17. In the present matter, there is no dispute that the requirement of Section 68 of the Evidence Act is satisfied, since one attesting witness i.e. PW-2 was called for the purpose of proving the execution of the will, and he has deposed to that effect. The question, however, arises as to whether the will itself could be said to have been executed in the manner required by law, namely, as per Section 63 (c) of the Succession Act. PW-2 has stated that he has signed the will in the presence of Smt. Nagammanni, and she has also signed the will in his presence. It is however contended that his evidence is silent on the issue as to whether Smt. Nagammann executed the will in the presence of M. Mallaraje Urs, and whether M. Mallaraje Urs also signed as attesting witness in the presence of Smt. Nagammanni. Section 63 (c) of the Succession Act very much lays down the requirement of a valid and enforceable will that it shall be attested by two or more witnesses, each of whom has seen the testator sign or affix his mark to the will, and each of the witnesses has signed the will in the presence of the testator. As held by a bench of three judges of this Court (per Gajendragadkar J, as he then was) way back in R. Venkatachala Iyengar Vs. B N. Thimmajamma reported in AIR 1959 SC 443, that a will has to be proved like any other document except that evidence tendered in proof of a will should additionally satisfy the requirement ofSection 63 of the Succession Act, apart from the one under Section 68 of the Evidence Act.
18. In E.A.No.641/2002, the first respondent, who is the daughter of Easwariammal and M. Kandasamy, has stated that the petitioners are not the legal heirs of late M. Kandasamy. The first respondent relied upon the order passed by the Kerala High Court in CRP No.870/87 dated 9.12.1998, wherein, the first petitioner was not recognised as the wife of late Kandasamy. Further, the first respondent has contended that the alleged Will cannot be a true and genuine document.
19. The petitioners filed their counter, stating that the Will was executed voluntarily by M. Kandasamy in their favour on 29.01.2001. Therefore, by virtue of the said document, they are the legal representatives in respect of the subject matter of the Rent Control Original Petition. Since the Will was disputed by the first respondent, in order to prove the Will, the petitioners examined the Attestor of the Will as R.W.2 and the Scribe of the Will as R.W.3. Though the Will was attested by two Attestors, only one Attestor was examined and the other was not examined.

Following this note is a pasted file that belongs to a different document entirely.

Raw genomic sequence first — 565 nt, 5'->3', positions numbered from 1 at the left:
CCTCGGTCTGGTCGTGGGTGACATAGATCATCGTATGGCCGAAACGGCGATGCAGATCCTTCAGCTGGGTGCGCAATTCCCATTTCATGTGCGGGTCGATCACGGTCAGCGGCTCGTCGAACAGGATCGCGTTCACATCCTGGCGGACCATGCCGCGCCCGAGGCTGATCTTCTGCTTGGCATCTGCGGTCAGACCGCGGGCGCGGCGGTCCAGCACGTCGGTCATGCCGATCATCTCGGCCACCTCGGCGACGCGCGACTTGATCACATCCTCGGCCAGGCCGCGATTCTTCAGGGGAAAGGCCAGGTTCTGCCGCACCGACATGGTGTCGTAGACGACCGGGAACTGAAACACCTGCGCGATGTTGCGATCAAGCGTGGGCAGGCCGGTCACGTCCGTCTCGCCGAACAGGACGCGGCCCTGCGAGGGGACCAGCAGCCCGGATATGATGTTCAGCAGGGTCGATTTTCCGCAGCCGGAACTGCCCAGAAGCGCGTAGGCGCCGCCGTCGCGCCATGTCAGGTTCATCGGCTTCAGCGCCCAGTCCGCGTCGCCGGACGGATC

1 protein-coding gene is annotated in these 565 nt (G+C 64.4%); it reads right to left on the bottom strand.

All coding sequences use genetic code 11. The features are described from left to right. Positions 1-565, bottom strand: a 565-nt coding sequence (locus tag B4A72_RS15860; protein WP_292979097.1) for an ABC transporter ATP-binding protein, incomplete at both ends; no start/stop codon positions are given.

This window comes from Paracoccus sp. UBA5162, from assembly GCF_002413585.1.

20. On a perusal of the evidence of R.W.2, it could be seen that he was not in a position to specifically state about the Testator's mental capacity and also about the signature found in the Will. The relevant portion of the cross examination of R.W.2 reads as follows:
( Tamil )
21. Though R.W.2 was not in a position to say about the mental capacity of the testator and his signature, he was not re- examined by the petitioners on this aspect. Inspite of evidence of R.W.2, the other attestor was not examined to prove the Will. The Scribe of the document cannot improve the evidence of the attestor viz., R.W.2. The Scribe was examined as R.W.3. The attestor/R.W.2 has stated that he was asked to attest the Will by R.W.3 and therefore he had attested the document. R.W.3 had stated that the Will was attested by one more attestor viz., Vasanthi, however, the said Vasanthi was not examined by the petitioners to prove the Will.
22. As per Sec.68 of the Indian Evidence Act and Sec.63 of Indian Succession Act, it would be suffice to examine atleast one attestor to prove the Will, but when the evidence of R.W.2 creates a doubt, with regard to the execution of the Will, in order to prove the Will, the petitioners should have examined the other attestor viz., Vasanthi. R.W.2 went to the extent of saying that he was not in a position to confirm the signature of the testator in the alleged Will. As already stated, the petitioners have not re-examined R.W.2 with regard to this aspect. In these circumstances, the Executing Court had no option except to reject the Will dated 29.01.2001. In view of the evidence of R.W.2 and R.W.3, I am of the view that the Executing Court has rightly rejected the Will and allowed the application, filed by the first respondent in E.A.No.641/2002 in E.P.No.143/2001.